And I guess this is the point of technology today: thanks to our web-enabled camera phones and the digitization of everything, nobody ever has to experience life as it is. They can instead manipulate their every action to an imagined audience in the vacuum, keeping them comprised of their every move, every thought, every pointless observation or uninformed opinion or what Simpsons line best fits the situation they’re in. And we try not to really confront the fact that no one really cares. That we’re not really talking to anyone. That the people we friend on Facebook aren’t really our friends. I’m not going to let you sleep on my couch and you’re not going to help me move. Friends are now concepts kept in a box and brought out to play with when we’re bored; friendships now require no work, no responsibility, no obligations. The idea of friendship, the idea of experience, the idea of all sensation is just so much commercial grist for whatever the new apps are. We’ve turned the world into a giant scrapbook where we can wrap ourselves up in ourselves and never take anyone else’s input seriously.
You know what I say?
Who cares? Why shouldn’t we be able to use our technology to reshape our experiences into whatever we want? Who cares if we’re talking into a vacuum instead of to other people? At least we’re not keeping everything in. Who wants someone’s input on stuff like a blog? People are stupid and their opinions are worthless. We hate other peoples’ opinions, don’t we? You can’t write “I hate snow” on a blog without some other self-obsessed dink logging on to tell you that they love the snow because they hardly get any of it, or that it’s 90 degrees and sunny all year where they live. Who wants to put up with taking the time to write “Kristen Bell is perfection” only to hear “No, not really”? Why shouldn’t we stay wrapped up in ourselves instead of venturing forth a list of favorite Star Trek episodes only to hear the dreaded “Um, actually …”? In the 21st Century, the favorite pastime of millions is to get outraged over meaningless matters of opinion and spend the rest of the day proving you’re smarter than a perfect stranger. And the way we’ve reacted is to develop better and better technology that allows us to filter out the vast quantities of smug and pointless and bothersome and ridiculous. Because, really, who wants to put up with it? Hell, this column has gone on for so long that you’re probably just scanning past it because, you know, who wants to read something for more than four paragraphs that’s just full of some guy’s opinions?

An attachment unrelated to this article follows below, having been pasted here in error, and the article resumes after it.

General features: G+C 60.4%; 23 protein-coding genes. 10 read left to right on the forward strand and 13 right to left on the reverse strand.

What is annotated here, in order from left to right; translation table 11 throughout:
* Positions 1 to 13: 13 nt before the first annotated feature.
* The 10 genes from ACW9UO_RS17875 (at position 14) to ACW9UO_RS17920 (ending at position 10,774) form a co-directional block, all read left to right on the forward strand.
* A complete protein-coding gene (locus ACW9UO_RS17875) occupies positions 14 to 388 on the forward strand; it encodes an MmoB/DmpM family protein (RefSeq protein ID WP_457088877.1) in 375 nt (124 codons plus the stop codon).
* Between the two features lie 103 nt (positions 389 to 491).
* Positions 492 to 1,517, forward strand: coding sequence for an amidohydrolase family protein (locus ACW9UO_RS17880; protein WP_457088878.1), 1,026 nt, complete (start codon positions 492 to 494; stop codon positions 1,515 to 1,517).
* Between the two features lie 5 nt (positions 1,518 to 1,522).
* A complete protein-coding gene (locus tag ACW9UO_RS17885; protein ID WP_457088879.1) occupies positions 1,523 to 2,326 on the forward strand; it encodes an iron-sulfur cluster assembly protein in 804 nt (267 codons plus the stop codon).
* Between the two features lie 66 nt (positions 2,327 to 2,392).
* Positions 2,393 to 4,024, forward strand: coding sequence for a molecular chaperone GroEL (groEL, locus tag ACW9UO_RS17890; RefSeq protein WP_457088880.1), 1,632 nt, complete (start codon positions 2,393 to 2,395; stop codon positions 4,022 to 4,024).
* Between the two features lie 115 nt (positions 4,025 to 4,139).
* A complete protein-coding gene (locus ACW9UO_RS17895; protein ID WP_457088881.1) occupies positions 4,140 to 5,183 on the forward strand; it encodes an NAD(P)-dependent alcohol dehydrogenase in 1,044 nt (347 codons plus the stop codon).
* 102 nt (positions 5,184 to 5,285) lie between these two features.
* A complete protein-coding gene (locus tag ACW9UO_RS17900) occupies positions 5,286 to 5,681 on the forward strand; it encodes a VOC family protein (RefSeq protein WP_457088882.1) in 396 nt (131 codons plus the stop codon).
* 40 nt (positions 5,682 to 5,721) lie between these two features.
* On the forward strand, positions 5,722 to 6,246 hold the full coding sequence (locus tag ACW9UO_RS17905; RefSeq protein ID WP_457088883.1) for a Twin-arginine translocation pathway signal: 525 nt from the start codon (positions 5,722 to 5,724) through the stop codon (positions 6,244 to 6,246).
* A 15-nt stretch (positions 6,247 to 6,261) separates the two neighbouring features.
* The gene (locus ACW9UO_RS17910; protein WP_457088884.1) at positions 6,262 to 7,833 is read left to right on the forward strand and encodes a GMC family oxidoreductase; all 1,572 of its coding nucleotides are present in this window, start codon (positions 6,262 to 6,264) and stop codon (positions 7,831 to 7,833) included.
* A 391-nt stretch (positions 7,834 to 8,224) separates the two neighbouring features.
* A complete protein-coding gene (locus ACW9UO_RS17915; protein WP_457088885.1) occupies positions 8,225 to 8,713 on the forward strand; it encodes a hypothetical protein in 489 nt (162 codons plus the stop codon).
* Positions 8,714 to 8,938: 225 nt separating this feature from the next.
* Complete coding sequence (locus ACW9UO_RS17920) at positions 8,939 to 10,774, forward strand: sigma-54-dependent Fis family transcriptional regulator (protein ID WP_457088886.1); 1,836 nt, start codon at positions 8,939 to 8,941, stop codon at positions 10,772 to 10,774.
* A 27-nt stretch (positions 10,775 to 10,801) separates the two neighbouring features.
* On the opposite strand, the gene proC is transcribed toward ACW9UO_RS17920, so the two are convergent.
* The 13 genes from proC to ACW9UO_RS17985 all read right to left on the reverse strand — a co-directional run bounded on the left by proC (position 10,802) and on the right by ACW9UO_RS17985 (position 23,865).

So, while I wait for my TV to be fixed so I can have my biggest, time-wasting-est friend back, I think I’ll go to a museum, send some pictures of it on my web-enabled camera phone, then Photoshop them so I look like I’m one of the Polynesian warriors in costume before posting them on my blog while listening to MP3s, downloading a movie I won’t pay to see in the theater and tweeting that I love pumpkin pies better than all other pies. And I’ll be secure in the knowledge that no one is paying attention, so it doesn’t really matter what I say.
Nah, that’s not really true. I’ll probably take the virtual tour of a museum online. Then I won’t even have to leave the apartment.
Aaron R. Davis lives in a cave at the bottom of the ocean with his eyes shut tight and his fingers in his ears. You can contact him at firstname.lastname@example.org.